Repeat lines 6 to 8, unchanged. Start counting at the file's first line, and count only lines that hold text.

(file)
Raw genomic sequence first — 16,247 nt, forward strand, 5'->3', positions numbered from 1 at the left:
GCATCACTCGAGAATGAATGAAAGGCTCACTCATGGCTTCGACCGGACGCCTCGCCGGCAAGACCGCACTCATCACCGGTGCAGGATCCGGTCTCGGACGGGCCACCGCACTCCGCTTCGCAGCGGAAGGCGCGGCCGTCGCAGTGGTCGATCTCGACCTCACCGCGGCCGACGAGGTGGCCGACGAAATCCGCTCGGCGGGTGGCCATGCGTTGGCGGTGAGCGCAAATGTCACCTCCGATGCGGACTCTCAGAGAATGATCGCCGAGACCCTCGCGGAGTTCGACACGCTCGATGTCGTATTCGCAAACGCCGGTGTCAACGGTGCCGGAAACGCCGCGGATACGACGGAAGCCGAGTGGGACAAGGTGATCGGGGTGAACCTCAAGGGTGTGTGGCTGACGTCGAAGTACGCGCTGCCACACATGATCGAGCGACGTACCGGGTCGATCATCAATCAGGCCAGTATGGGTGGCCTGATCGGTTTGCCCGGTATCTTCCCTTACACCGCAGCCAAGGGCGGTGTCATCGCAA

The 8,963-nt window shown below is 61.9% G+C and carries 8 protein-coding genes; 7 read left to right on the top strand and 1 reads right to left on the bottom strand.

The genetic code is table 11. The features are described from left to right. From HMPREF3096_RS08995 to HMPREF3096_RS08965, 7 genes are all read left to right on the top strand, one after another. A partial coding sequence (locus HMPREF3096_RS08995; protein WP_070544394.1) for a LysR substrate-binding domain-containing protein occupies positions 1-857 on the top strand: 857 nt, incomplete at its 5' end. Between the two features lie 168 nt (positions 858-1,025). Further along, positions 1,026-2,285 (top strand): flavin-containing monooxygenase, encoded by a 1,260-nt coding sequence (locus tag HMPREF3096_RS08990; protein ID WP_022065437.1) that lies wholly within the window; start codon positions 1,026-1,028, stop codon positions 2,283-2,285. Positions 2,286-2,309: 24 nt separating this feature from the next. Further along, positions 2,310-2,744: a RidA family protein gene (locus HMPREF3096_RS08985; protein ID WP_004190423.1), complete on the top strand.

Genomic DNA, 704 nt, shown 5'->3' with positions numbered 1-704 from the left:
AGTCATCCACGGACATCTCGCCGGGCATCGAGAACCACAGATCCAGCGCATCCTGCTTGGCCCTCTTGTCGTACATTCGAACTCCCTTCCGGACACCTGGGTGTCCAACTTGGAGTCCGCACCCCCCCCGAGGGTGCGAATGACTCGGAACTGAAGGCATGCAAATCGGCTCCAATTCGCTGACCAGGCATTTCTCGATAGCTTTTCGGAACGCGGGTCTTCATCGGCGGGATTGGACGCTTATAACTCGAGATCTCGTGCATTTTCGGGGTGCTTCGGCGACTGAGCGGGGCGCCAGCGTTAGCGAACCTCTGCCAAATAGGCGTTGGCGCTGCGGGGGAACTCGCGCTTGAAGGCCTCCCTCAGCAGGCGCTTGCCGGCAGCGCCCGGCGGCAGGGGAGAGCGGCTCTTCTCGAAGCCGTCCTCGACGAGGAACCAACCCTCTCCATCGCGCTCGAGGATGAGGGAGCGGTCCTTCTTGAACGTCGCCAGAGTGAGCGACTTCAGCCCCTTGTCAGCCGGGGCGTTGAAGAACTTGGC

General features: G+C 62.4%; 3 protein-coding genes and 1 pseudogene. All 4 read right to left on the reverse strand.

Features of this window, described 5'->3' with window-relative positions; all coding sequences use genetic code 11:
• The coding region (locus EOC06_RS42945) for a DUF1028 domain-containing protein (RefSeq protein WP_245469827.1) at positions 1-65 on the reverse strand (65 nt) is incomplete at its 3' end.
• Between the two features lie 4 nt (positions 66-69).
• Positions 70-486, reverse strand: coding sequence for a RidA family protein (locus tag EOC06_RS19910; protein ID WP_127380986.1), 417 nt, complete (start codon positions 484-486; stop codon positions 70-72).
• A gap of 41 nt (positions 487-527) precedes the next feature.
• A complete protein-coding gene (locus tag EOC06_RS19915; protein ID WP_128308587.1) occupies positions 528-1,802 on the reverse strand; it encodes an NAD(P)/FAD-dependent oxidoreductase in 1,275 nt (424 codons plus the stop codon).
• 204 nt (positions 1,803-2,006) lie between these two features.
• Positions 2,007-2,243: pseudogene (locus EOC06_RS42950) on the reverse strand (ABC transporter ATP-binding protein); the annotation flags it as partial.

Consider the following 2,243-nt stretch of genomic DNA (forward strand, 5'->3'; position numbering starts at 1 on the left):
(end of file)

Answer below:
AGTCATCCACGGACATCTCGCCGGGCATCGAGAACCACAGATCCAGCGCATCCTGCTTGGCCCTCTTGTCGTACATTCGAACTCCCTTCCGGACACCTGGGTGTCCAACTTGGAGTCCGCACCCCCCCCGAGGGTGCGAATGACTCGGAACTGAAGGCATGCAAATCGGCTCCAATTCGCTGACCAGGCATTTCTCGATAGCTTTTCGGAACGCGGGTCTTCATCGGCGGGATTGGACGCTTATAACTCGAGATCTCGTGCATTTTCGGGGTGCTTCGGCGACTGAGCGGGGCGCCAGCGTTAGCGAACCTCTGCCAAATAGGCGTTGGCGCTGCGGGGGAACTCGCGCTTGAAGGCCTCCCTCAGCAGGCGCTTGCCGGCAGCGCCCGGCGGCAGGGGAGAGCGGCTCTTCTCGAAGCCGTCCTCGACGAGGAACCAACCCTCTCCATCGCGCTCGAGGATGAGGGAGCGGTCCTTCTTGAACGTCGCCAGAGTGAGCGACTTCAGCCCCTTGTCAGCCGGGGCGTTGAAGAACTTGGC

General features: G+C 62.4%; 3 protein-coding genes and 1 pseudogene. All 4 read right to left on the reverse strand.

Features of this window, described 5'->3' with window-relative positions; all coding sequences use genetic code 11: